Get your healthy appetite ready for a treat as we take your taste buds to a global tour of flavors with these food itineraries. Gather your cash, passports, and credit cards because we’re about to take you there!
1. Asheville, North Carolina
Asheville is a mountain town in North Carolina with more than 25 breweries to make your ale hunting overwhelming. The combination of mountain mineral-rich water with cool-kids diving into the newest artisanal suds and ta-da, you now have Asheville – craft beer mecca! Beer enthusiasts may take guides on walking tours of the small-batch brewers in the South Slope downtown area. So do come thirsty as you’ll try 7 to 10 beers, from IPAs to barrel-aged sour beers.
Any chef would choose Tokyo to be their favorite food city. Japan credits this to a private food-centric odyssey that includes sake tastings in the old town of Takayama, picking tea leaves in Kyoto Prefecture, and a ramen prep crash course in Osaka.
Cuba is also making its way with new culinary paths, opening the celebration of its traditional foods to the broader world. A privately-owned restaurant in the island models the Cuban-Mediterranean fare at Atelier in Havana’s Vedado neighborhood serves plates such as the seafood-papaya lasagna at the paladar La Guarida. Work up an appetite for an epicurean feast by learning the Cuban salsa moves from a local pro as well as how to make the perfect daiquiri with a bartender from the famed El Floridita. This is definitely worth the travel investment as the world watches it bloom “culinarily.”
Your Switzerland food experience should involve a journey from Lucerne, an 800-year-old lakeside town, to the ski resort of Zermatt to get the feel of Alpine culture and cuisine, including a visit to Maison Cailler, home of Switzerland’s oldest milk chocolate brand. And since you’re already at it, a tour of the walled medieval cheese village of Gruyères is a must. Enjoy also, a raclette tasting at the 16th-century Château de Villa, east of Geneva in the canton of Valais. This is one of those indulgent trips to look forward to.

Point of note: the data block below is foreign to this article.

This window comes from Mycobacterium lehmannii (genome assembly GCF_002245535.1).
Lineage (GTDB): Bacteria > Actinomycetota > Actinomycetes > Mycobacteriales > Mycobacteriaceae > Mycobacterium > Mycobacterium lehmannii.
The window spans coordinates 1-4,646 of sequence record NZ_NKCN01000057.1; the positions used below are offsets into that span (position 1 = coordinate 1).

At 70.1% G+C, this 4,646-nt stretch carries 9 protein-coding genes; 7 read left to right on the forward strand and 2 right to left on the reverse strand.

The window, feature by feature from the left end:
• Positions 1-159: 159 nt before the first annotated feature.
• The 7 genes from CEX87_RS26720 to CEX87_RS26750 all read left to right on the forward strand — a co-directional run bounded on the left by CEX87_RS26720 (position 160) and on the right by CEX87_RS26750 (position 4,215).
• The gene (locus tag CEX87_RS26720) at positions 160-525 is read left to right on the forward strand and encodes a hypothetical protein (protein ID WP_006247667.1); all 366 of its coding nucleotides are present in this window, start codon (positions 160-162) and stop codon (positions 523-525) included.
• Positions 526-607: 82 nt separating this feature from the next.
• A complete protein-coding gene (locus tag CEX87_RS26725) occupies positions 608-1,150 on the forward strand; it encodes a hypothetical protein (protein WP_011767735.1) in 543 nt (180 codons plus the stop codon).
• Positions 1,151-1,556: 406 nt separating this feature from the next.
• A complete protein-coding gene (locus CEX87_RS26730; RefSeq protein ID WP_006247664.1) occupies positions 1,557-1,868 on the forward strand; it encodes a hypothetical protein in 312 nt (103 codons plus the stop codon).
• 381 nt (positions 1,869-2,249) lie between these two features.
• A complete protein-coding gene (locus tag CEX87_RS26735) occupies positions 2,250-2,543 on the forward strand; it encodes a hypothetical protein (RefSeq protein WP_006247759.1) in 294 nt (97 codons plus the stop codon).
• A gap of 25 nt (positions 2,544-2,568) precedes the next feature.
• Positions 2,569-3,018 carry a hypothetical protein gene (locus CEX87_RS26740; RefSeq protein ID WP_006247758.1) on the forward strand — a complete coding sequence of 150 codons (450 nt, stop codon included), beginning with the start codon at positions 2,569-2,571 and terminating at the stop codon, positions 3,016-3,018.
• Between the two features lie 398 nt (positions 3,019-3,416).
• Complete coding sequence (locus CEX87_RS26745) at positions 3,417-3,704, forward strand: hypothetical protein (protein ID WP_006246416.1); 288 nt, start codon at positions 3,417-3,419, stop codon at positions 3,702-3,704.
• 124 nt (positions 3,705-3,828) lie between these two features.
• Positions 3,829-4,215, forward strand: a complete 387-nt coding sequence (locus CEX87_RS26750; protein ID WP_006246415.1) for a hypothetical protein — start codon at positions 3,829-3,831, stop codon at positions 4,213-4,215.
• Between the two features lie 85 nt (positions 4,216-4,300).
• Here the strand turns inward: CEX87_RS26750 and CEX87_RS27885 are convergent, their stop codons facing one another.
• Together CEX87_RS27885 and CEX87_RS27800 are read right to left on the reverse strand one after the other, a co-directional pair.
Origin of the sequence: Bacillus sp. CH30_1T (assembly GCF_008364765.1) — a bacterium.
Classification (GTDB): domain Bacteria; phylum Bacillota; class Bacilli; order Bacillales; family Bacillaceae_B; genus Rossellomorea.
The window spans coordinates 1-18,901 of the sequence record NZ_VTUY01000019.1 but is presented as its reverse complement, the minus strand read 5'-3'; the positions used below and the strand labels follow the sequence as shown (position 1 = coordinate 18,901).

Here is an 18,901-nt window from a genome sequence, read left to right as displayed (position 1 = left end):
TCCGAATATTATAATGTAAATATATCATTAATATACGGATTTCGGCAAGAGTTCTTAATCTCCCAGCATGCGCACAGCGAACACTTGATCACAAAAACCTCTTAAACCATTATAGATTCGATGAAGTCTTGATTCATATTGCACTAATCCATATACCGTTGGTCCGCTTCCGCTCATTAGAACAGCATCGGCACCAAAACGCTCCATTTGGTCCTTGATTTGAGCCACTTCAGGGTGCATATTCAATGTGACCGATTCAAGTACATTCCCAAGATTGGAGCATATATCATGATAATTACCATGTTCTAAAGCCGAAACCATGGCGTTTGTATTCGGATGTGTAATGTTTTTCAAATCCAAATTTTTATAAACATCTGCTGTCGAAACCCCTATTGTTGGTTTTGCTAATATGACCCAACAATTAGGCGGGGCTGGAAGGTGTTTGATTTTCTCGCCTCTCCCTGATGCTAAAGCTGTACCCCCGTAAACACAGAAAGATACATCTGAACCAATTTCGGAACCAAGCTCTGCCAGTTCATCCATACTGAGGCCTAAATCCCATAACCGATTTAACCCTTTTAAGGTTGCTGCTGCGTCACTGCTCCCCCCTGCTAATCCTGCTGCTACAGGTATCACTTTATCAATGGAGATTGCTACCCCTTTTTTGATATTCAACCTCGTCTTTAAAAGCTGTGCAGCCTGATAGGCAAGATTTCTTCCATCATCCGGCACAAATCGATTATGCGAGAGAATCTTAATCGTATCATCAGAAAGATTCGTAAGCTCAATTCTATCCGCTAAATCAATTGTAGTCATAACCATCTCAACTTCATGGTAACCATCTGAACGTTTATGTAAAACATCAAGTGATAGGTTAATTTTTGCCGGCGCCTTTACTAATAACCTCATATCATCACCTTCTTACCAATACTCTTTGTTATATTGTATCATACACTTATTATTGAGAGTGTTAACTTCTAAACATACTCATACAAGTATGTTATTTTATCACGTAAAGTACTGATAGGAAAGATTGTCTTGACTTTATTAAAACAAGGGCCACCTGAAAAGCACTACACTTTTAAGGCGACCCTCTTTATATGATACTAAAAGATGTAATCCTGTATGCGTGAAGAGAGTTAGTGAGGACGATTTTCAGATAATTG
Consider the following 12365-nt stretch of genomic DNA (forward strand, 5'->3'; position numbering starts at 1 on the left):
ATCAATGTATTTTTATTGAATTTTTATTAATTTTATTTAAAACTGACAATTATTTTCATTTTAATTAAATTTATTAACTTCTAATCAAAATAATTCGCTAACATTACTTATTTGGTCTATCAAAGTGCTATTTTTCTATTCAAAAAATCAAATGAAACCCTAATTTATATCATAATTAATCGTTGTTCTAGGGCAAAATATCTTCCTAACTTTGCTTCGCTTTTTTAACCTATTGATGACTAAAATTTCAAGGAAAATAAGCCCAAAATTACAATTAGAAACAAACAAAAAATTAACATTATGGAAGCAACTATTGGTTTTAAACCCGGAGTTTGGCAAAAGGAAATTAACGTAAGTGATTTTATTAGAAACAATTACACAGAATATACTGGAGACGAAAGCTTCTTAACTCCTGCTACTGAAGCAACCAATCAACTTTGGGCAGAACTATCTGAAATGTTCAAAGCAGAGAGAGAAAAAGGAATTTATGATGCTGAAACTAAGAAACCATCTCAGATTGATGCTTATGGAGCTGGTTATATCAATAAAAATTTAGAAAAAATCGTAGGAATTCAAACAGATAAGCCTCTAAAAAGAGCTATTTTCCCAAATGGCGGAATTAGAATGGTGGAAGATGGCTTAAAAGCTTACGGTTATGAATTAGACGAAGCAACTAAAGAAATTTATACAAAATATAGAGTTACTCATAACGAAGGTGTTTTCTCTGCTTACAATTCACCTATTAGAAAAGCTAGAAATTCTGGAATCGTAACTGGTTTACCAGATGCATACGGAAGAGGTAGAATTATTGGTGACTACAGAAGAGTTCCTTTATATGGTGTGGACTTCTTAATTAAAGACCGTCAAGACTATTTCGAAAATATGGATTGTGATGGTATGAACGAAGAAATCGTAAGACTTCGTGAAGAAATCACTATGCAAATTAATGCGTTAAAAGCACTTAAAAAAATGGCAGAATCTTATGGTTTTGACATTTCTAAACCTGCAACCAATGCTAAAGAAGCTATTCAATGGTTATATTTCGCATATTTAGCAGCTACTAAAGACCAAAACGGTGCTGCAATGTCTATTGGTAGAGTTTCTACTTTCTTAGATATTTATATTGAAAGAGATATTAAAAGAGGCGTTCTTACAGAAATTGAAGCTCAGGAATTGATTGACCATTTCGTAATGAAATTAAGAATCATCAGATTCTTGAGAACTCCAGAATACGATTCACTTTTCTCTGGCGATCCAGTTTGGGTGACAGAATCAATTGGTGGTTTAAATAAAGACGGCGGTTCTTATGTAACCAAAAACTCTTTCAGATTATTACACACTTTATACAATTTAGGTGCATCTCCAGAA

5. Oaxaca, Mexico
Oaxaca features the flavorful heritage of the famous, Chef Susana Trilling, who shows it off by guiding cultural tours and leading classes in everything from making queso to mastering mole sauces in this place. Her seven-day “Dia de Muertos” course combines culinary lessons with field trips to learn about Day of the Dead customs. There’s really more in this place than it is given credit for. Definitely worth the culinary visit!
6. Kenai Peninsula, Alaska
Alaska’s Kenai Peninsula is the land of king salmon, Kachemak Bay oysters, and a spread of a variety of wild edibles, from berries to mushrooms to seaweed. The land’s produce loans to the culinary industry some of its notable dishes as a good dish always has something to do with your catch and pick. Your Alaskan stay should include a tour of the bivalve farm as well as a forage in a forest of Sitka spruce trees. This is where you learn how to cook the known local dishes such as the salmon bacon in rhubarb lacquer with chef Kirsten Dixon of Tutka Bay Lodge, which was awarded by National Geographic as Unique Lodge of the World. Let it be your “Tutka Bay Lodge Culinary Retreat!”
India could mostly be known for its spectacular sites such as the Taj Mahal but your visit can be mixed with flavor-packed dishes to try on this “real food adventure.” It’s time that we set on that Indian flooring and sample on the parathas (flatbreads), chaatsnacks, and Goan fish curry. While in Udaipur, learning the best way of preparing a traditional meal and visiting a spice farm in Goa would also be quite a culinary catch!
Based on Materials from National Geographic
Photo Sources: Shade Streetfood+ Bar, Travel Earth, Sydney Community College